The only things you need to be concerned with are getting enough calories as plant based foods tend to be lower in calories than meats and other animal products, and getting a wide variety of whole foods.
This will ensure that you get a variety of nutrients so that your body can stay healthy and function at it’s highest capacity. It’s easy to overlook how important it is to get a wide variety of nutrients from whole foods, as many of us are mainly focused on getting gains.
Think about it like this though, a healthier diet means a stronger immune system and less inflammation in the body, which not only means rarely getting sick, but also recovering more quickly from training.
This means you can train more frequently and have fewer layoffs due to things like colds and the flu. In other words, eating healthier does help you to make more progress over time, more so than just hitting macros every day.
My next tip is regarding supplements, and while there are many that may be beneficial, I’ll focus here on the supplements that I feel will assist you in building muscle. Basically every bodybuilder takes some form of protein powder, so let’s start there.
I have tried many plant based protein powders and trust me I’ve seen the good, the bad, and the ugly. Many have given me gas and bloating, which means they aren’t easily digestable.
Not to mention the embarrassment of letting a fart rip at the worst possible moment. Also, when something isn’t easily digestable you don’t absorb many of the nutrients in it.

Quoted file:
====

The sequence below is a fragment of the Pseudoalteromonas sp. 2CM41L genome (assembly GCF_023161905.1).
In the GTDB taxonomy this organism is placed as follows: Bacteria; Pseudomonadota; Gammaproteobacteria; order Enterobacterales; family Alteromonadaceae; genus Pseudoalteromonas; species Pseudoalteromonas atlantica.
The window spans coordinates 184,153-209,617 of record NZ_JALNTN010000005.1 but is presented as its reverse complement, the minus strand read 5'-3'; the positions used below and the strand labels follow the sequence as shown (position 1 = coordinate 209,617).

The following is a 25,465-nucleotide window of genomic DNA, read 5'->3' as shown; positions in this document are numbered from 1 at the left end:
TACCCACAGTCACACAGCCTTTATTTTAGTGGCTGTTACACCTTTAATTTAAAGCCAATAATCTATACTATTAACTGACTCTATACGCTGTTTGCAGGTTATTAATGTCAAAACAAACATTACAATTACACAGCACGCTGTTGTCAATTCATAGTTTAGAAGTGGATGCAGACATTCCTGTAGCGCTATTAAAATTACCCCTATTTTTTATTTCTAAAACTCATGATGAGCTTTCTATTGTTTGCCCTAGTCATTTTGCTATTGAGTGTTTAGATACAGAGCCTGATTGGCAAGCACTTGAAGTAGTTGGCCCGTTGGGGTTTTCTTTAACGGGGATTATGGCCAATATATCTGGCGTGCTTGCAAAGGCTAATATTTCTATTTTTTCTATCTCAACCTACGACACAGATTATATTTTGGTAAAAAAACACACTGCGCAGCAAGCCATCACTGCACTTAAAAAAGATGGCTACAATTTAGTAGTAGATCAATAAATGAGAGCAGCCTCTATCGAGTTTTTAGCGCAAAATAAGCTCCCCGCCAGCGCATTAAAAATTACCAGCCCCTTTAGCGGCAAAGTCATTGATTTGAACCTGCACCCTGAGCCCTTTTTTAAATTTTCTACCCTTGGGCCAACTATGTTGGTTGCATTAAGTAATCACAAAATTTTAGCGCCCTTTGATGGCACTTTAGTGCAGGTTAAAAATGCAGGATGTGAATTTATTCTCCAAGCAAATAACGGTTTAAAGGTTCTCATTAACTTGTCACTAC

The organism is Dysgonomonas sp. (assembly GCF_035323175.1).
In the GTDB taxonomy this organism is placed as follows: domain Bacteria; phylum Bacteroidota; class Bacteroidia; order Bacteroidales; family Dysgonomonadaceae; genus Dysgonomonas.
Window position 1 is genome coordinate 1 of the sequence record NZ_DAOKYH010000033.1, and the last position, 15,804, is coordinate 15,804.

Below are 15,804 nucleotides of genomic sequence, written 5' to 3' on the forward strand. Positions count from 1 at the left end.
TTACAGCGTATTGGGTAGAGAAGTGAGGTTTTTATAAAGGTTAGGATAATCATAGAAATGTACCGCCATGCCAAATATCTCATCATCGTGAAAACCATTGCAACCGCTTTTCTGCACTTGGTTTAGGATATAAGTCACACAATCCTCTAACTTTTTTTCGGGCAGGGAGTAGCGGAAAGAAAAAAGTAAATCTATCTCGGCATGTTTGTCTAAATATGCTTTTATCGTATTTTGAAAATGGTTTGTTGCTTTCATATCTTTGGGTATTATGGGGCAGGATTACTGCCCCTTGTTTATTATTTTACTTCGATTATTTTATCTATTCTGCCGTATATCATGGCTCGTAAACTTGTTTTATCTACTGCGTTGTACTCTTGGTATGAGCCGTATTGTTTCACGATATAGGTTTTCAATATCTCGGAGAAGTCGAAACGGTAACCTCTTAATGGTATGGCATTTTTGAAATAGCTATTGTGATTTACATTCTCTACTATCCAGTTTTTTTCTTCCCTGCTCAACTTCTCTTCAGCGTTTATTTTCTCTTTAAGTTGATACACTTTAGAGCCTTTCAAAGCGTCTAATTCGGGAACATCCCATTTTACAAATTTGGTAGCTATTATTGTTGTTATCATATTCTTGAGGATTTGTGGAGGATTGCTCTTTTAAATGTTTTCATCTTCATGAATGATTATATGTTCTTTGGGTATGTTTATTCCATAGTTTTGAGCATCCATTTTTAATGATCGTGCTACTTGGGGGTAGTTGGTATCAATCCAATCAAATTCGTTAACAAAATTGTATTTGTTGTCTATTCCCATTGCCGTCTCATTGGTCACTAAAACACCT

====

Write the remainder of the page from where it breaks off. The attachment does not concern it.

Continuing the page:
This is why the best plant based proteins are fermented in my opinion. I’ve found them to be the most effective, and some even have probiotics in them. This allows you to digest them efficiently and absorb that all important protein.
My next tip, and this is my biggest secret when it comes to supplementing, is amino acid tablets. Don’t forget to make sure whichever brand you go with is derived from vegan sources, and is highly digestable.
This may require a bit of research, but is well worth it in the end. I take a highly digestable amino acid tablets several times a day, and I credit them with allowing me to build muscle consistently, even when my calories are on the lower end.
There are many other supplements that can be beneficial, such as creatine and glutamine. Even things like beet juice for enhancing the pump. The list goes on, but for me personally, I keep it basic. Protein and amino acid tablets are my staples.
The logic behind this is that assuming we are creating a stimulus for muscle growth via weight training, if we keep the body anabolic (in a muscle building state) at all times then we will ideally maximize muscle growth throughout the day.
This works like magic for me, I consistently build muscle which is what we’re all looking for! My next tip and this applies to everyone regardless of if you’re plant based or not is to always keep your training brief and intense.